Words fail to describe the experience of the Grand Canyon North Rim. As do pictures. There is no way to capture the views or feelings you will enjoy when you stand at Bright Angel Point, or the lodge, surrounded by the deep gorges and steep cliffs of the mother of all canyons. You may look at pictures, one more gorgeous than the other, marvel at the beauty of the place, but to fully understand this, you have to be there, at least once in your life.
Yes, this is a definitive on my personal Must-See-List. Although „See“ is the wrong expression. If I am ever to put up a list of 1000 Places to see before you die (or even a hundred), this is on it.
We drove up from Vegas and through the Virgin River Gorge, through the wide expanse of Kaibab National Forest.
Usually, a stop at Zion would have been the first choice, it was literally just around the corner, but since we were travelling off-season, and the possibility of snow was already on the horizon, we made sure we covered the North Rim first. Most publications will tell you the North Rim will be closed around October 15, and the nearby accommodation does the same, simply because the almost 40 mile long road down to the National Park will be closed when the snow has arrived. And quite understandably so.
The visitor center is at 2576 meters altitude, a good 300 meters higher than the South Rim. We enjoyed the drive, but when entering the park, the elderly and very friendly ranger advised us to drive carefully, a bad accident had happened. Somewhere along the road we could see he was right – a white sedan was wrapped around two trees, and it didn’t look good for the passengers. They must have been speeding down the narrow road… what a terrible way to end a vacation.
We took our time, enjoying the many varying faces of the area, from burnt forests to wide clearings, gold-glittering aspen leaves, cattle and deer, and arrived at the national park around 2 pm. It was a good time, the fresh air was warmed by the October sun, and after having filled our water bottles at the refill station, we walked down to the Bright Angel viewpoint.
The trail is wheelchair-accessible, but still very steep, and the air is thin – be prepared to be exhausted. The short hike offers a few breathtaking views of the Grand Canyon. The parking area around the lodge was maybe half full, so the paths around the lodge and Bright Angel Point were not crowded. Still you had to take turns taking pics at some of the more prominent viewpoints – but as stated before, taking pictures felt somewhat futile. Instead, we watched a condor circling in the upwinds across the canyon, and tried to bathe in the sensation of just being here.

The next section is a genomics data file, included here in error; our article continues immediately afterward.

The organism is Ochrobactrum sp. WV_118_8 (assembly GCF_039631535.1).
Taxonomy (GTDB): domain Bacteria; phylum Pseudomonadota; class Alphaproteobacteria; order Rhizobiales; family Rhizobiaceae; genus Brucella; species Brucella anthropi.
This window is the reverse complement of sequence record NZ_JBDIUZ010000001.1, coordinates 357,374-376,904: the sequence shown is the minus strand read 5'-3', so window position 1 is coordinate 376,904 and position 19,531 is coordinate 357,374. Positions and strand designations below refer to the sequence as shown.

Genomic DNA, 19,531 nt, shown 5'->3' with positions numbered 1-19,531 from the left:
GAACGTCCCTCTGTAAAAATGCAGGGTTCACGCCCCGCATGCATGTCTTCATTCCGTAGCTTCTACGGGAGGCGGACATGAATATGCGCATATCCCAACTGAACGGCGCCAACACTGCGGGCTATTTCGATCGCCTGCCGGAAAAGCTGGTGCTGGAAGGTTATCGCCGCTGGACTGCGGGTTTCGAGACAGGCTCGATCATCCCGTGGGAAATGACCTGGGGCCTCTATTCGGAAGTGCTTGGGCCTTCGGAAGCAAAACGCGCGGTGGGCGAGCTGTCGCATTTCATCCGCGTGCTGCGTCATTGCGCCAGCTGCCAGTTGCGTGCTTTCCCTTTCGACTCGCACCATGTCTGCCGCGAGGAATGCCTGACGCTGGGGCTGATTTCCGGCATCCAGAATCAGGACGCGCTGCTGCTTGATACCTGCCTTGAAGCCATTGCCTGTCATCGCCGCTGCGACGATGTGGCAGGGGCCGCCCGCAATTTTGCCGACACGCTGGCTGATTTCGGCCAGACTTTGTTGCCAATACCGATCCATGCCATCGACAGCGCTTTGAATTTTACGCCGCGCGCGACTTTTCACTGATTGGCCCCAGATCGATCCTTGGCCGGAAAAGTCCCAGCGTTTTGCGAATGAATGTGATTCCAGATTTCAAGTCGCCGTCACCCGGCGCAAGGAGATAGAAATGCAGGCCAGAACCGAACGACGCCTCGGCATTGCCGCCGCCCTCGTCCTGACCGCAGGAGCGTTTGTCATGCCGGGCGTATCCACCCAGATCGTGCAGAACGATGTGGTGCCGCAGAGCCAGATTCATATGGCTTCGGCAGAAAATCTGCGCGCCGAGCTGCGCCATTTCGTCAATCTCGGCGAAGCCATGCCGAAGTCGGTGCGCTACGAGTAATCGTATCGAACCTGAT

At the lodge, Rangers were giving lectures – every 90 minutes or so, on various topics, from geology to the reintroduction of the condor; these are for free and really interesting. The lodge itself is located in a prime spot where you can pick a reclining chair and enjoy the gorgeous view without as much as scrambling over a stony trail – but to be honest, that’s part of the experience, of really being there, not just enjoying the view.
There are a few short trails right at the visitor center, perfect for the day trip; and some very tough ones down the canyon, which may well take several days. The national park rules apply – for longer trips you need a permit, to make sure someone is aware where you are – and to conserve the nature by keeping out too many people.
In the late afternoon, after having enjoyed several of the view points, and a picnic with carrots and hummus we had brought from Vegas, we made our way back to our choice of lodging – the Jacob Lake Inn, at the intersection of US 89A and AZ 67, 44 miles up the road from the North Rim, a pretty convenient spot with a few log cabins and a campground. We didn’t bother taking a shower at our log cabin though – the shower was freezingly cold – but slipped under the blankets for a very, ahem, refreshing night.